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What to do if you eat too many edibles

  1. What to Do if You Eat Too Many Cannabis EdiblesHealth/Science

It’s been five years since the infamous “Maureen Dowd Moment,” when the popular journalist had a negative experience eating too much infused candy and chronicled her episode in the New York Times’ Opinion section. Almost anyone who has purchased legal cannabis can easily see where Ms. Dowd went wrong. “I nibbled off the end and then, when nothing happened, nibbled some more,” she writes.  She also notes that, “The next day, a medical consultant […] mentioned that candy bars like that are supposed to be cut into 16 pieces for novices; but that recommendation hadn’t been on the label.” Here, we grow quite skeptical of Ms. Dowd’s account.

Perhaps she purchased one of the very rare poorly labeled edibles to be found in the state in early 2014.  Since then, the cannabis industry has implemented numerous regulatory changes intended to keep such instances from happening.

Ms. Dowd states that for the common “drug of choice,” alcohol, general new users know what to expect and can reasonably handle the substance (though college campuses across the nation are filled with countless examples to the contrary). Most cannabis industry professionals feel similarly about edibles: unfavorable experiences are rare when taken properly. However, while critiquing Ms. Dowd’s experience, even veteran Cannabis writer for Vice, David Bienenstock, who pens the column The Weed Eater, admits to having had personal experiences of improper dosing with edibles.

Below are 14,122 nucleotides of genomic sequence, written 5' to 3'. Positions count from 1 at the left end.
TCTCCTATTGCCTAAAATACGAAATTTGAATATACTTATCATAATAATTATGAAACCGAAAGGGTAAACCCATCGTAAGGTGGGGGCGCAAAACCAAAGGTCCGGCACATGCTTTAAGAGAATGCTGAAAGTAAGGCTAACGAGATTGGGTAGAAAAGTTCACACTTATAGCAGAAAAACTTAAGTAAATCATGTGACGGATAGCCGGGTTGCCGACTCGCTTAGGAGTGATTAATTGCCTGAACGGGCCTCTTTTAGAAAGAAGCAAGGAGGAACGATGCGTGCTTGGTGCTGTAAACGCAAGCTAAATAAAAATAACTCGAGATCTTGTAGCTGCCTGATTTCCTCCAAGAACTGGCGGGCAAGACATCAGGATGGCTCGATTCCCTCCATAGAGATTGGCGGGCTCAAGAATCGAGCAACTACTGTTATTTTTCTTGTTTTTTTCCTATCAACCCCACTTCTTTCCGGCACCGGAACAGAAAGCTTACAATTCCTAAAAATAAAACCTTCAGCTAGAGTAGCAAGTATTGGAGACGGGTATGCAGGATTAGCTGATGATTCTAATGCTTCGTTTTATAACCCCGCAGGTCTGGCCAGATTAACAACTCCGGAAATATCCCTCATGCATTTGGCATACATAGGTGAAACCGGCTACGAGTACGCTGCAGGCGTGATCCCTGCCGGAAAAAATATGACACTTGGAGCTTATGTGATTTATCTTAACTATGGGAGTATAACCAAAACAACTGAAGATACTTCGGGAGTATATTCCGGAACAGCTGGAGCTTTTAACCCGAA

Always consult the label to ensure you ingest a reasonable dose.

It turns out, our bodies are mercurial, strange places, and despite best-laid plans, it is entirely possible to go beyond our personal limits. What will happen when you do eat too many edibles though? Fear not, PotGuide has your back!

What is Likely to Happen (Plus What Definitely Won’t)

Suppose you and a friend have just returned from the dispensary. Your friend is a medical patient and you are not. It takes them 100 mg to get where 10 mg takes you. In some crazy mix-up of extreme haste and utter irresponsibility, you tear into their infused cookie instead your own, and scarf down 10x the edible you were expecting. What happens next?

If you do consume more than your personal limit and end up getting too high, you’re likely in for a few side effects, some of which can feel quite awkward, especially in tandem.

  • Heightened Sensitivity: Light, temperature, texture and other stimuli may be heightened to the point of seeming overwhelming
  • Disorientation: Some people feel woozy, heavy, dizzy or disoriented
  • Orientation-related nausea: The perceptual confusion can cause nausea (especially in those prone to motion sickness)
  • Anxiety/Paranoia: As with most THC overconsumption, heightened anxiety or paranoia is possible. In combination with negative bodily experiences, this is what tends to send people into a panic state

Though the experience may feel uncomfortable, it is foremost important to understand that if you eat too many edibles, it cannot harm you and that, in time, you will begin feeling normal again. As famously stated in a DEA report from 1988, “In practical terms, marijuana cannot induce a lethal response as a result of drug-related toxicity.”


Don’t worry, you won’t die from eating too many edibles.